Remember the school assignment where your home ec teacher made you dress up a 5-pound bag of flour or sugar and carry it around like it was your little darling? The point of this exercise was to terrify you out of teenage sex.
Even at 13 years old I knew that having a child would be nothing like schlepping around a wheat product dressed in a onesy. For heaven’s sake, our sugar babies didn’t even cry. Someone must have had a similar thought, because I recently had a run-in with a rather high-tech sugar baby.
Before I tell you about Charles, the Home Ec Baby, let me give you a run down of mine and David’s 3-tiered plan for becoming parents:
Step 1: Acquire a plant and keep it alive for 3+ months.
This step took quite a bit of trial and error. Who knew a basil plant couldn’t be expected to thrive with no water while we vacationed in Europe? It’s not like common sense has anything to do with plant parenting.
Step 2: Acquire a pet and keep it alive.
Success. He is a fearsome 13 lbs, and grumbles at the slightest provocation. Yesterday I found 16 assorted squeaky and/or chewy toys in David’s office. He is also the worst jump-up-on-you kind of dog imaginable. Sorry house guests.
Step 3: Baby.
Step 3: BABY.
Oh yeah. I guess its getting to be that time. We’re in our first house. A beautiful one. And as the song goes: First comes love, then comes marriage, then comes a house!
Or at least that’s how our song is going.
So the day we moved into our house I enlisted my little sister Jo to babysit The Grumbler, as he and his jumping were not going to be an asset to our move. Jo ended up watching his high-maintenance little booty for hours. So I couldn’t say no when she called and asked if I would babysit Little Baby Charles for a few hours.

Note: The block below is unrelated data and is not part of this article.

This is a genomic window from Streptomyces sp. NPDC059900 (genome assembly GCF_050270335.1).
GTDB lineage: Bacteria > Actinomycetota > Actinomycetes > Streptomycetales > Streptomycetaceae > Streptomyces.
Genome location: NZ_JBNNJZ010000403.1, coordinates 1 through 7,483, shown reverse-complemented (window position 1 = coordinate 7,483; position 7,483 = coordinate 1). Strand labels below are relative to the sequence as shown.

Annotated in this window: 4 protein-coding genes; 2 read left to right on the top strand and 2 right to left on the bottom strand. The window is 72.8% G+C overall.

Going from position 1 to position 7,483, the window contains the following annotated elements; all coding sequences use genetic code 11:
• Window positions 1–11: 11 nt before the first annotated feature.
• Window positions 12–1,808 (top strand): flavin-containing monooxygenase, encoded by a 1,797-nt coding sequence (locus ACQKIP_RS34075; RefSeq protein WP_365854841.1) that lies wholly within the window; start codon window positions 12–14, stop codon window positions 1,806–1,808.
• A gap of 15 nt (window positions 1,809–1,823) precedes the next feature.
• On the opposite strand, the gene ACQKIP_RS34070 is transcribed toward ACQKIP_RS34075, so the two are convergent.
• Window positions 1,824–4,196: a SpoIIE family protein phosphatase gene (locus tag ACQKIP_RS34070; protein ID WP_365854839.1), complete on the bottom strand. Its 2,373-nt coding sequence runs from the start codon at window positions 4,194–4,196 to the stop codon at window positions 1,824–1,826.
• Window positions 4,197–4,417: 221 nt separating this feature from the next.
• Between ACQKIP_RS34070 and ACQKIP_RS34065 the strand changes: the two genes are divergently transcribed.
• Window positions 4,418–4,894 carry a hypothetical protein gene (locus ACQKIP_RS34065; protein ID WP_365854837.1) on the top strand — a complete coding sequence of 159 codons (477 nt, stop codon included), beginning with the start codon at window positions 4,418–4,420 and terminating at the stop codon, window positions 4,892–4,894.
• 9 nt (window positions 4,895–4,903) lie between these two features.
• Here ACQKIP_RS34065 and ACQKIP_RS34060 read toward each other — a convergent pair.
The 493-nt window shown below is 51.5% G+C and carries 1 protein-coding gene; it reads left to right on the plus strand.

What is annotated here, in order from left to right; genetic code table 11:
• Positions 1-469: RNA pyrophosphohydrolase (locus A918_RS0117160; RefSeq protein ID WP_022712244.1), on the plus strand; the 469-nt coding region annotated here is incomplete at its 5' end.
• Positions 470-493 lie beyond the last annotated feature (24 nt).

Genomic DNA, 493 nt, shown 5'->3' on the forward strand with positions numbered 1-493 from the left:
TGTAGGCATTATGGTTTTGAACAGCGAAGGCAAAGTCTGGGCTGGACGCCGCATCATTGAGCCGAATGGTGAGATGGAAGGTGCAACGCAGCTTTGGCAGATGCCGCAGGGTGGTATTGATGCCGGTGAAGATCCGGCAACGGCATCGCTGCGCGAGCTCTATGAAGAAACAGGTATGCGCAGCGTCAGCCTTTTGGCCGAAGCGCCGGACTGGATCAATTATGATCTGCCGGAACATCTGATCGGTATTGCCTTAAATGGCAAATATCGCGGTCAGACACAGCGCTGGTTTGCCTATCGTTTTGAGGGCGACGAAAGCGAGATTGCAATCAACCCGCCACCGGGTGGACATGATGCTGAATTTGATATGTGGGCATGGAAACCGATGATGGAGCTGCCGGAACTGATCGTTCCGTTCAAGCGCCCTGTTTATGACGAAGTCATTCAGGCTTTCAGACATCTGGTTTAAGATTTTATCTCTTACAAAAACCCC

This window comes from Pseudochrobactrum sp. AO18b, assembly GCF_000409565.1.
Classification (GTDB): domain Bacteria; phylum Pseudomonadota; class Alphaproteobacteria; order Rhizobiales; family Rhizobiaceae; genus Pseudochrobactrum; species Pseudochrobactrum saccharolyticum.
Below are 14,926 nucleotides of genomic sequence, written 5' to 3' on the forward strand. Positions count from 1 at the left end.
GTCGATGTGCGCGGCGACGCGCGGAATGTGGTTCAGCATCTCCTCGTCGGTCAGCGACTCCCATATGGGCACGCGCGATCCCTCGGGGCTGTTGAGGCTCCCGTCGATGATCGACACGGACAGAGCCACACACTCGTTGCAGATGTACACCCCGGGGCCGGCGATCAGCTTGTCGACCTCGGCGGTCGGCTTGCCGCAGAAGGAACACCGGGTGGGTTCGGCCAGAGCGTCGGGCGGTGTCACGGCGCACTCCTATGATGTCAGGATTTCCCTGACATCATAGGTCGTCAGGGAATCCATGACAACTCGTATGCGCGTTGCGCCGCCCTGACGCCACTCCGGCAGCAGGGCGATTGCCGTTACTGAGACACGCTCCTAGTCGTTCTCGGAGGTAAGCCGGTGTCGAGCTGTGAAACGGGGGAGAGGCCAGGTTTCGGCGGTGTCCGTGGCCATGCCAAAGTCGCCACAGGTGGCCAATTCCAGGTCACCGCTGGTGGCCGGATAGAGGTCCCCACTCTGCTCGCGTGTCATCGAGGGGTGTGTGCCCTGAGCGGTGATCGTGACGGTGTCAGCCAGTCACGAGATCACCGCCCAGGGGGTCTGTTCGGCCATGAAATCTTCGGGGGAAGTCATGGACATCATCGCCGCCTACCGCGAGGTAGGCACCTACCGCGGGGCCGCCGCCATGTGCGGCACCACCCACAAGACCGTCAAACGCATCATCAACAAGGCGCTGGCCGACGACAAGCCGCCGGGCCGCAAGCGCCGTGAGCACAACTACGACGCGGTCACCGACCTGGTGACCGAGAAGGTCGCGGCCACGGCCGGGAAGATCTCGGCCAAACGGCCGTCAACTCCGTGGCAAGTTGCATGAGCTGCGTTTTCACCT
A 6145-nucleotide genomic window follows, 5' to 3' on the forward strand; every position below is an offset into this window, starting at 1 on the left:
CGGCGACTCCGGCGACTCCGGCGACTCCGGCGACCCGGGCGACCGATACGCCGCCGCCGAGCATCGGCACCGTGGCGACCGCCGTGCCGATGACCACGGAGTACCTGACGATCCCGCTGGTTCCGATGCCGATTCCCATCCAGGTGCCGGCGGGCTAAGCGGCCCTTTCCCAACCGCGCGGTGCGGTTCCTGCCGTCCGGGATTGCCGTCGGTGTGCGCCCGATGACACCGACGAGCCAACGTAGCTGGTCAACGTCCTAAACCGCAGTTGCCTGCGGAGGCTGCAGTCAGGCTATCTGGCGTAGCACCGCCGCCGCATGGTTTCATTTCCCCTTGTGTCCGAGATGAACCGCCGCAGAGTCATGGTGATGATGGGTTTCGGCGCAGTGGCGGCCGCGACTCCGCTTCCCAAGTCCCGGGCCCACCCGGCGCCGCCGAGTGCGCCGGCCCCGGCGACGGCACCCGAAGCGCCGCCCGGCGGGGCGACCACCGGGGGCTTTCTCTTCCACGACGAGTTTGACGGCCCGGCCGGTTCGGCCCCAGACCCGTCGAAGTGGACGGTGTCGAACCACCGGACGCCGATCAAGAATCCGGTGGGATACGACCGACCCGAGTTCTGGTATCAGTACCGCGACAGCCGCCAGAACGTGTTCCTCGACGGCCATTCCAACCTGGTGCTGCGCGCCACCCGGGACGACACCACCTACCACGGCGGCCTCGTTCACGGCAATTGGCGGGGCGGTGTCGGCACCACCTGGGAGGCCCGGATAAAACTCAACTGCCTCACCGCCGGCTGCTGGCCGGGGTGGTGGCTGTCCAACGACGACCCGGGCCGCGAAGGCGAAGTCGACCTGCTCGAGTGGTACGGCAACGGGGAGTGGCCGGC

You see, it was Jo’s week in her Home Economics class to have a weekend with the “Baby Think It Over infant simulator.” Sounds cute, right?
Baby Think It Over is basically a computerized baby doll that is programmed to cry, eat, and make a general nuisance of itself.
Every weekend Baby Think It Over gets a new name and a new parent. The junior high parents are supposed to care for Baby Think It Over as though it were real. Its head has to be supported, it has to be fed, and it wakes up in the middle of the night. Oh, if Baby Think It Over could talk.
My mom and Jo met me for a morally questionable baby hand-off in a parking lot. Baby Charles and his stuff was passed through the window, and just like that I became a parent.
For the first hour nothing happened, and David and I continued unpacking the house. Then I heard some snuffling from the next room. My computerized baby motherly instincts kicked in, and I raced to Charles’ aid.
First I waved my special parent key on Charles’ back so he would know I was there. Then I tried changing his special magnetized diaper. He kept crying. I tried rocking him. He cried harder. Finally I grabbed his bottle and smashed it up against his painted mouth. He cooed. And then I had to feed him for 20 minutes until he finally quieted down.
But a few minutes later he started snuffling again. I tried the bottle. No go. I tried the diaper. Nothing. I rocked him. His whimpers lessened. I rocked him for 13 minutes.
It was now less funny.
I was tired. I’d been moving all day. And I had an extremely needy doll.
When it was time for dinner we drove to a 50’s style drive-in restaurant so as to avoid stares. Halfway there I realized I had’t buckled in Baby Charles’ carrier. I wondered how many drivers had seen our moderately lifelike baby shifting around the back seat.
But my pity for the baby was short lived. Because Little Baby Charles cried in the car. Little Baby Charles cried as I tried to order dinner. Little Baby Charles cried as I desperately texted Jo. Little Baby Charles cried until David swore at it.
Finally, Jo and my mom came to pick him up. I was sitting in the middle of our new living room with boxes and assorted Little Baby Charles stuff all around me. I was frazzled. I was exhausted. I may have just grown my first gray hair. The baby had cried about every 15 minutes. Jo told us that he had cried only a handful of times for her the whole weekend.
I’m not sure if we were the intended target, but Baby Think It Over had a profound impact on this couple.
At least Jo got an A.